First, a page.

The main mechanism inside a PLM tool to track these pieces of information is the platform’s version control system. Because these pieces of data generally refer to physical products, the PLM tool should also integrate with an ERP system so that production runs can be tracked and managed. By placing this design data in one location that integrates with other systems, anyone who manages some aspect of the product’s development and distribution can access the critical data they need.
Electronics packaging manufacturing data is provided to fabrication and assembly teams in standard file formats. There is a specific list of files manufacturers need for each PCB assembly run, and these need to be tracked alongside design data in a PLM platform’s version control system. PLM tools that tag design data at the product level should be able to apply the same lifecycle status to manufacturing data so that changes can be tracked across the product’s usable lifetime.
Gerbers are important PCB fabrication files that can be stored in a version control system on a PLM platform.
Documentation can generally refer to any type of document that relates to a product in question. A product’s documentation contains many different pieces of information, some of which may be technical information related to design and manufacturing data. For an electronic product, documentation typically includes:
- Functional specifications and requirements
- Product datasheets and application notes
- Testing, reliability, yield, simulation, and other data needed to evaluate the product
- Change order notes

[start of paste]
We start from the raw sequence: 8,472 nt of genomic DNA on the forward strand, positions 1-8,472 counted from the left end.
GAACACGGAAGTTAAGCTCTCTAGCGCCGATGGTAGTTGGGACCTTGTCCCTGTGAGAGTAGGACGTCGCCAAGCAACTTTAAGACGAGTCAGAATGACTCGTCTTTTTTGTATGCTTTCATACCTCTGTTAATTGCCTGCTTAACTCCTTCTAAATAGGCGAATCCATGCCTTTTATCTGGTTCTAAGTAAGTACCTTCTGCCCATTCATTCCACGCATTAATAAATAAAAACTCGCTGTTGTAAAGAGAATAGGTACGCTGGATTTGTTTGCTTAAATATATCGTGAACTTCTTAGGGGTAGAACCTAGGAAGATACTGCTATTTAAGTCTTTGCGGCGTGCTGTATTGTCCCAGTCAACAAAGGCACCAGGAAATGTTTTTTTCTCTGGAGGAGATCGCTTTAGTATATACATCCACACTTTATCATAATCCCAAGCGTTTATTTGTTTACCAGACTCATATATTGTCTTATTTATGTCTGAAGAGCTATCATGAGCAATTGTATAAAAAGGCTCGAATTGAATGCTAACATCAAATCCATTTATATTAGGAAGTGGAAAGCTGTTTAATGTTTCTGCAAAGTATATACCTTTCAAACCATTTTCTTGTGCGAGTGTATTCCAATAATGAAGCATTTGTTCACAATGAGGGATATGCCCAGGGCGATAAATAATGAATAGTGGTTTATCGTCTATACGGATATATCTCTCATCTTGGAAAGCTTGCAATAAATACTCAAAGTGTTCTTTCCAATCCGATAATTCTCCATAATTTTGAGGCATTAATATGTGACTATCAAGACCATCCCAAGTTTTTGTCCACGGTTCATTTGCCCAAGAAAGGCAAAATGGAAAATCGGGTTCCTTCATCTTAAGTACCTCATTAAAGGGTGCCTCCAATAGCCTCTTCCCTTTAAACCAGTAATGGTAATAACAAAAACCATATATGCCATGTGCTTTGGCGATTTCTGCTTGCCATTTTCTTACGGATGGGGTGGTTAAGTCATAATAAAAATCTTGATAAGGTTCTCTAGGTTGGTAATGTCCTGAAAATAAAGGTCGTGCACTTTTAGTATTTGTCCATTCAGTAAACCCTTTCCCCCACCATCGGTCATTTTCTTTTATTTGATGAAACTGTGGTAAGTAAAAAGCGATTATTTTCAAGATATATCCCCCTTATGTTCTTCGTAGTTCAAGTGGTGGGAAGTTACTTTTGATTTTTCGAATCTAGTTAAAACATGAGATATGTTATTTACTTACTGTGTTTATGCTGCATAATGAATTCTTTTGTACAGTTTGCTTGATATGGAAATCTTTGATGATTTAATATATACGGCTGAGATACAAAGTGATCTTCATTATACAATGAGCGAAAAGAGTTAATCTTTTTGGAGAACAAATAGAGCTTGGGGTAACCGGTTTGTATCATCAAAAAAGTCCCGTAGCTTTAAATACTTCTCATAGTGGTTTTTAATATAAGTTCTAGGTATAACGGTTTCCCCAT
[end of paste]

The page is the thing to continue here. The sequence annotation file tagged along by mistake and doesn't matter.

- Other documentation like sales collateral
The version control system in a PLM tool should be agnostic to file types. A PLM platform should give a product-level view of all documentation as well as its revision history, lifecycle status, and functional area where the documentation applies.
Throughout a product’s lifecycle, a product will undergo many changes to ensure it will remain relevant and competitive in its target market. Change management features in a PLM tool encompass a set of tools used to tag, assign, view, and close design and development tasks falling into any of the above areas. PLM tools should include a change management feature that allows product management teams to implement changes on their roadmap and assign important tasks to each functional area. The best PLM tools will link each task directly to relevant product data to help design and development teams streamline the change implementation process.
As a product matures, new technology, market demands, and consumer tastes will drive changes in the product, or possibly the end of a product’s lifetime. Competitive companies understand the need to track and manage the lifetime of a product in a centralized system. PLM software is the primary tool that product managers use to track this lifecycle information throughout the relevant lifetime of advanced electronic products.
If you are looking for a scalable solution, consider Allegro Pulse. Pulse features include a workflow engine, data management, security protocols, and search capabilities. And, Pulse integrates seamlessly into many design tools, allowing it to manage the design data behind the scenes, freeing up engineers to focus on their work instead of juggling design files.
If you’re looking to learn more about how Cadence has the solution for you, talk to our team of experts.